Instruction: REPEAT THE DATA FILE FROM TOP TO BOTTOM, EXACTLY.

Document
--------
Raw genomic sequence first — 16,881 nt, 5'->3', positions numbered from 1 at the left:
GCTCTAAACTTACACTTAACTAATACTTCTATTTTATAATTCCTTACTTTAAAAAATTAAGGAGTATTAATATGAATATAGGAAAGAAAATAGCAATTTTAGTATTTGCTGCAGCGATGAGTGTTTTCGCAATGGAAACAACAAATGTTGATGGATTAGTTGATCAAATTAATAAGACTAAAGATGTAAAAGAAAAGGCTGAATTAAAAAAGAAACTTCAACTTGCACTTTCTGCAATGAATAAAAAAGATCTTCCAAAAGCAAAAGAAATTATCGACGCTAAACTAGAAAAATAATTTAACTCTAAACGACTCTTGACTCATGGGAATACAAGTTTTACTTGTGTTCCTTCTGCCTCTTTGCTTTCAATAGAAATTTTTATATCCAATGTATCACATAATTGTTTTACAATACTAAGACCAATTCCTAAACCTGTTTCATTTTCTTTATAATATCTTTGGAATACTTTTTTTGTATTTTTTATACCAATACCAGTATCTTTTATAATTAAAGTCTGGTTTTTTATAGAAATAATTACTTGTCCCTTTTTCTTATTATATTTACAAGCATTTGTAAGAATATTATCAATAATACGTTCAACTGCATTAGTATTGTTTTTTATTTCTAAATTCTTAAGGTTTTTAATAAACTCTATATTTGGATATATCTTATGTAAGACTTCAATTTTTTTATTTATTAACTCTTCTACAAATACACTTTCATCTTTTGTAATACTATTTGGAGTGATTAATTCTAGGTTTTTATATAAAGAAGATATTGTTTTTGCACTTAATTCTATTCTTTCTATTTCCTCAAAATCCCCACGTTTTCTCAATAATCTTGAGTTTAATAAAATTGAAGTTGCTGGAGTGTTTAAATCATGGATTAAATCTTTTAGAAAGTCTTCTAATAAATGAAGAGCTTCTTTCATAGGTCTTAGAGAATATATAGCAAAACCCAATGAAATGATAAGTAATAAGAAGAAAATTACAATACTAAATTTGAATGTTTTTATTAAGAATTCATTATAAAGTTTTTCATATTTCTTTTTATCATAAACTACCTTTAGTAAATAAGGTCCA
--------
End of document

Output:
Raw genomic sequence first — 16,881 nt, 5'->3', positions numbered from 1 at the left:
GCTCTAAACTTACACTTAACTAATACTTCTATTTTATAATTCCTTACTTTAAAAAATTAAGGAGTATTAATATGAATATAGGAAAGAAAATAGCAATTTTAGTATTTGCTGCAGCGATGAGTGTTTTCGCAATGGAAACAACAAATGTTGATGGATTAGTTGATCAAATTAATAAGACTAAAGATGTAAAAGAAAAGGCTGAATTAAAAAAGAAACTTCAACTTGCACTTTCTGCAATGAATAAAAAAGATCTTCCAAAAGCAAAAGAAATTATCGACGCTAAACTAGAAAAATAATTTAACTCTAAACGACTCTTGACTCATGGGAATACAAGTTTTACTTGTGTTCCTTCTGCCTCTTTGCTTTCAATAGAAATTTTTATATCCAATGTATCACATAATTGTTTTACAATACTAAGACCAATTCCTAAACCTGTTTCATTTTCTTTATAATATCTTTGGAATACTTTTTTTGTATTTTTTATACCAATACCAGTATCTTTTATAATTAAAGTCTGGTTTTTTATAGAAATAATTACTTGTCCCTTTTTCTTATTATATTTACAAGCATTTGTAAGAATATTATCAATAATACGTTCAACTGCATTAGTATTGTTTTTTATTTCTAAATTCTTAAGGTTTTTAATAAACTCTATATTTGGATATATCTTATGTAAGACTTCAATTTTTTTATTTATTAACTCTTCTACAAATACACTTTCATCTTTTGTAATACTATTTGGAGTGATTAATTCTAGGTTTTTATATAAAGAAGATATTGTTTTTGCACTTAATTCTATTCTTTCTATTTCCTCAAAATCCCCACGTTTTCTCAATAATCTTGAGTTTAATAAAATTGAAGTTGCTGGAGTGTTTAAATCATGGATTAAATCTTTTAGAAAGTCTTCTAATAAATGAAGAGCTTCTTTCATAGGTCTTAGAGAATATATAGCAAAACCCAATGAAATGATAAGTAATAAGAAGAAAATTACAATACTAAATTTGAATGTTTTTATTAAGAATTCATTATAAAGTTTTTCATATTTCTTTTTATCATAAACTACCTTTAGTAAATAAGGTCCA